This time i take the stage:
When I first moved to Florence in 1982 I was a student, and like most students, lived on a shoestring budget. Which means I didn't eat out often. And would have eaten out considerably less than I did had it not been for the Trattoria Sabatino, an elongate hole in the wall in Borgo San Frediano, whose walls were an improbable glossy pea green, while the floor, I remember, was of uneven terracotta and the window in the back was rather small. But it was open day and night on weekdays, and Valerio and Laura, who took care of the serving, always greeted me (and everyone else) with a smile, and ushered me to a place. As I said, a place; if the trattoria was already full you could find yourself sitting next to an old-age pensioner, someone from a nearby office, or a traveler from much further away. It added a touch of adventure, and I had many interesting conversations.
The cooking? Casalingo, which in Italian means home cooking, and in restaurants often means local cooking with chefly touches that may introduce creative variations (some brilliant and others odd), and generally includes oversight and attention to presentation that go beyond what you'll find in a home. Not at Sabatino's; here the cucina casalingo was the real deal, of the sort that some of the old age pensioners and locals could likely have just as easily cooked up at home, except if they had they'd have had to cook, and wouldn't have enjoyed the banter in the trattoria.
The place had a lived in feel, and for many was a second home. And had been for a while; it was founded in 1956, by Sabatino and Fidalma Buccioni, who realized they couldn't go it alone, and drafted the help of other family members, in particular their 12-year old son Valerio, who quit school and began to wait tables and do whatever else was necessary while his parents worked in the kitchen. Florence was very different then, with (for many) a slower pace of life, and they stayed open afternoons, with the many of the patrons who had finished their meals staying on to play cards, talk and drink wine. With time Valerio met Laura, the two married, and she joined him in helping serve their patrons.
And life at the trattoria continued to follow the ebb and flow of life in Florence, both good and bad; in November 1966 they watched with helpless frustration from their apartment above the trattoria as the flood waters raced down the street; when they receded the bandone (the hinged metal shutters of the storefront) was stove in, but Sabatino managed to lift them, to devastation and ruin -- the waters had risen almost to the ceiling, and they found their two cats cowering on one of the high shelves where they put their wine bottles. It took them two weeks to dig out, during which time many of their suppliers brought them -- by boat, because the roads were impassable -- food and other necessities, including a demijohn of drinking water. When they reopened, the 16th day after the flood, there were 6 inches of sawdust on the floor to absorb the mud the patrons tracked in.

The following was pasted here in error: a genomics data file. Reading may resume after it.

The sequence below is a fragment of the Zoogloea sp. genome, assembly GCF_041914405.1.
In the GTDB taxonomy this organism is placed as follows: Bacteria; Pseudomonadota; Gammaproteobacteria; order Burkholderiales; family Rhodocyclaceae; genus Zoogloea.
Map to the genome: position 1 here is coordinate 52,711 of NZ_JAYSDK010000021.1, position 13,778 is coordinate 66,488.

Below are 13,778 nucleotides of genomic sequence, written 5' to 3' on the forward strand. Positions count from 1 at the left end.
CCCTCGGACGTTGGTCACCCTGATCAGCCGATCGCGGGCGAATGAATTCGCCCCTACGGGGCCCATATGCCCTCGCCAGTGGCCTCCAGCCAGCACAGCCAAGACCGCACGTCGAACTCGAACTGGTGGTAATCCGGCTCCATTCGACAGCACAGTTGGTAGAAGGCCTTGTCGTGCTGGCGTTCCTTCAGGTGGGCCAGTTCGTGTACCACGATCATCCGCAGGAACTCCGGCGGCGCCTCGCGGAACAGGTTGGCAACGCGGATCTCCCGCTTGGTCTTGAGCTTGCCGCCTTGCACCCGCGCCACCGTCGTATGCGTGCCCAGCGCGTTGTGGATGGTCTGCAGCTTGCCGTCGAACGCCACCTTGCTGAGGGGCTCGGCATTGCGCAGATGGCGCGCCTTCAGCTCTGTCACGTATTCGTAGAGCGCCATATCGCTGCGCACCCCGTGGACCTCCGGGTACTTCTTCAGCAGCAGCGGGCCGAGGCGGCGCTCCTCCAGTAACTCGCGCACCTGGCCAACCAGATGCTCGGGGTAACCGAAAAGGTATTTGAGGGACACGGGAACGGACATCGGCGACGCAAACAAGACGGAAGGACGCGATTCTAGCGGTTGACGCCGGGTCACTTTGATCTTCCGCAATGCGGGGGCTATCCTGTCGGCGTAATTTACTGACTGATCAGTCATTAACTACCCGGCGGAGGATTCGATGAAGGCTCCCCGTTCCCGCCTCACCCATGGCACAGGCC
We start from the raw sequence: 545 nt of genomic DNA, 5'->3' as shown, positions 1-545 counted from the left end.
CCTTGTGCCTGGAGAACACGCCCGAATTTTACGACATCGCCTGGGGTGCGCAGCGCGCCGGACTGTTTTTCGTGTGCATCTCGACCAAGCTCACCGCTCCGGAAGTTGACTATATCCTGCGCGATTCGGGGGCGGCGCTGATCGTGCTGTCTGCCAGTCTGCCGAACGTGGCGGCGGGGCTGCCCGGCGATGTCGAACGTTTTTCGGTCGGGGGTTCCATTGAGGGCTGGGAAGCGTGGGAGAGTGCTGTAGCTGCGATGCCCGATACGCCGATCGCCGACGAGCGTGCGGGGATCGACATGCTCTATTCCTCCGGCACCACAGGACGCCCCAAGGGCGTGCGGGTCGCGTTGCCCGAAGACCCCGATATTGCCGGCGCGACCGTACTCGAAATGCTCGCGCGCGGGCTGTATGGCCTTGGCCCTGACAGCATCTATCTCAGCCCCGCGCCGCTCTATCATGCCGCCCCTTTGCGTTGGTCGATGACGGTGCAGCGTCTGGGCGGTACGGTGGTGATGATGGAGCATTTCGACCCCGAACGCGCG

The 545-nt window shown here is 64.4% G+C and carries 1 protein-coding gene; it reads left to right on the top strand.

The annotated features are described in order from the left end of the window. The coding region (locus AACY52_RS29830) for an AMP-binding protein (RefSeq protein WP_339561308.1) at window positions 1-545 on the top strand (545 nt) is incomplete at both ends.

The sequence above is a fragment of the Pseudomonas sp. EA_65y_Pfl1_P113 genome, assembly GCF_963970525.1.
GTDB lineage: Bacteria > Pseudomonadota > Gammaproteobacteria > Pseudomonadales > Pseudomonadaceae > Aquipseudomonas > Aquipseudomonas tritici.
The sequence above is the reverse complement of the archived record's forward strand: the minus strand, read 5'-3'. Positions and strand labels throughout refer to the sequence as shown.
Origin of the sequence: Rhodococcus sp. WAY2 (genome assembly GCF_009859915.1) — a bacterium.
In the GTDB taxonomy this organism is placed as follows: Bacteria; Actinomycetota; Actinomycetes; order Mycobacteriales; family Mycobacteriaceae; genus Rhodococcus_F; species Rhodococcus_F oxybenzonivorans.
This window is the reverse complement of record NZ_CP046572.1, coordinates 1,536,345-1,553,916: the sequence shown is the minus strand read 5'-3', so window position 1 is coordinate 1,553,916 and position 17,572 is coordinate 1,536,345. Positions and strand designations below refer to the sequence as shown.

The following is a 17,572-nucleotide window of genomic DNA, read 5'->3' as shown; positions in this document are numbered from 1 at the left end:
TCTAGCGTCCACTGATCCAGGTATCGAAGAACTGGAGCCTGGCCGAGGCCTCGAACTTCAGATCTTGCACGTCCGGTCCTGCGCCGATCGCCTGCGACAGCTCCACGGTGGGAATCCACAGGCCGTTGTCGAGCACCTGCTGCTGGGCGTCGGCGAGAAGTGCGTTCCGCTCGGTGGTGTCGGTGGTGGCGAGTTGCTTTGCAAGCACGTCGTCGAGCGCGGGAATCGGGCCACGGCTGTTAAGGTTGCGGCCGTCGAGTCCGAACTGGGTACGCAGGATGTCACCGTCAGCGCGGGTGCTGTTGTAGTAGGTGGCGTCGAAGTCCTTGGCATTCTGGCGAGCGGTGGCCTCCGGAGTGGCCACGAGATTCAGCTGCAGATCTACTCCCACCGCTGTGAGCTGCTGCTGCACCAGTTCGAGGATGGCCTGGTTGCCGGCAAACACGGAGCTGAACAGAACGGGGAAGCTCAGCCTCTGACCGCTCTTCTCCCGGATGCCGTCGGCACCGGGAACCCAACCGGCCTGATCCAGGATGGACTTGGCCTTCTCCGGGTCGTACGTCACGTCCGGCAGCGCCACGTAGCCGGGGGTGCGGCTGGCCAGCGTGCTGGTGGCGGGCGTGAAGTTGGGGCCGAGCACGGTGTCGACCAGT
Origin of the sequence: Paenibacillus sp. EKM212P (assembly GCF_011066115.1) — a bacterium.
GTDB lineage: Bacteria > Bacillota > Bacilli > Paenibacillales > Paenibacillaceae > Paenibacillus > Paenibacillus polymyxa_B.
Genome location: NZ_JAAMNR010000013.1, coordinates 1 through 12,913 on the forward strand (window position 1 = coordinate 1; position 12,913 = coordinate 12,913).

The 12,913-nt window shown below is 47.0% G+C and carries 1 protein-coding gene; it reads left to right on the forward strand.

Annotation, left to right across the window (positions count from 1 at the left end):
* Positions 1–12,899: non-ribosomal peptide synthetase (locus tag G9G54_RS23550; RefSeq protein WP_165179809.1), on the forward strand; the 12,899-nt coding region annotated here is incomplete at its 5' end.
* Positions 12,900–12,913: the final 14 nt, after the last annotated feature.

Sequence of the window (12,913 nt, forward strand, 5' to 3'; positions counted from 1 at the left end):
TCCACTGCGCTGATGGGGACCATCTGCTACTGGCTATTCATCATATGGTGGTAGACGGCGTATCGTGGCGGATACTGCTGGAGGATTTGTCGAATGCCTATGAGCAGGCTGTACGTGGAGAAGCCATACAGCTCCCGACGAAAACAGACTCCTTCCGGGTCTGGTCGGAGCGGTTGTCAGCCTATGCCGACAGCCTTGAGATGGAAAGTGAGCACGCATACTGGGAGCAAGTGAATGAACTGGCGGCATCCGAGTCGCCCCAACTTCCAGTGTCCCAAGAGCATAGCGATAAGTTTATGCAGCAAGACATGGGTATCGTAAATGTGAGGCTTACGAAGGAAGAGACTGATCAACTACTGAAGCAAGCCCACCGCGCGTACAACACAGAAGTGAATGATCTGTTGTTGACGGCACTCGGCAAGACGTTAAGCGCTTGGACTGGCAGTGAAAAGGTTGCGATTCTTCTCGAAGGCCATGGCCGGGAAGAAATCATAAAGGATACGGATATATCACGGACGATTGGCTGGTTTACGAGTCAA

And so life continued, with Valerio and Laura's daughters (whom I recall coming in after school in the 80s) joining them, Ilaria in the hall and Letizia in the kitchen, until a sad day in 1998, when the landlords decided not to renew their lease -- people protested, and the city government met (and ate) in the trattoria, but to no avail: Sabatino closed, to be replaced by a laundrymat.
Fortunately Valerio had somewhere to store their things, because they soon found a new place, one that is considerably larger and airier, in Via Pisana next to the Porta San Frediano. Painting -- there is still green on the walls, though not as much -- hanging the menu box (the menus are still typed up daily on a manual typewriter) outside the door, placing the Bancone da Mescita (the marble bar from which they once sold wine) by the entrance, arranging their tables and chairs, remounting the shelves, which aren't quite as high as they used to be and putting new bottles of wine on them, and all of their old clients came hurrying home.
To enjoy the same dishes they always have, simple soups and pasta al sugo or al pomodoro, a variety of roasts including beef (with potatoes), veal, pork, chicken, and guinea hen, steak, if you want it, fish on Fridays, seasonal vegetables, cheese, and seasonal desserts -- the last time I went was Carnevale, and there were cenci and schiacciata alla fiorentina. And a jar of brandied cherries on the bancone, with a sign saying "don't help yourself," because people did.
The wheel of life continues to turn; Ilaria has married Massimo, who waits tables with her, while their daughters, who are still little, will soon begin to stop by after school. A slice of one of the old Florentine neighborhoods as it once was, and that I hope will never change.
Via Pisana 2/R (by the Gate)
Tel 055 225 955
Published Simultaneously by IGP, I Giovani Promettenti.
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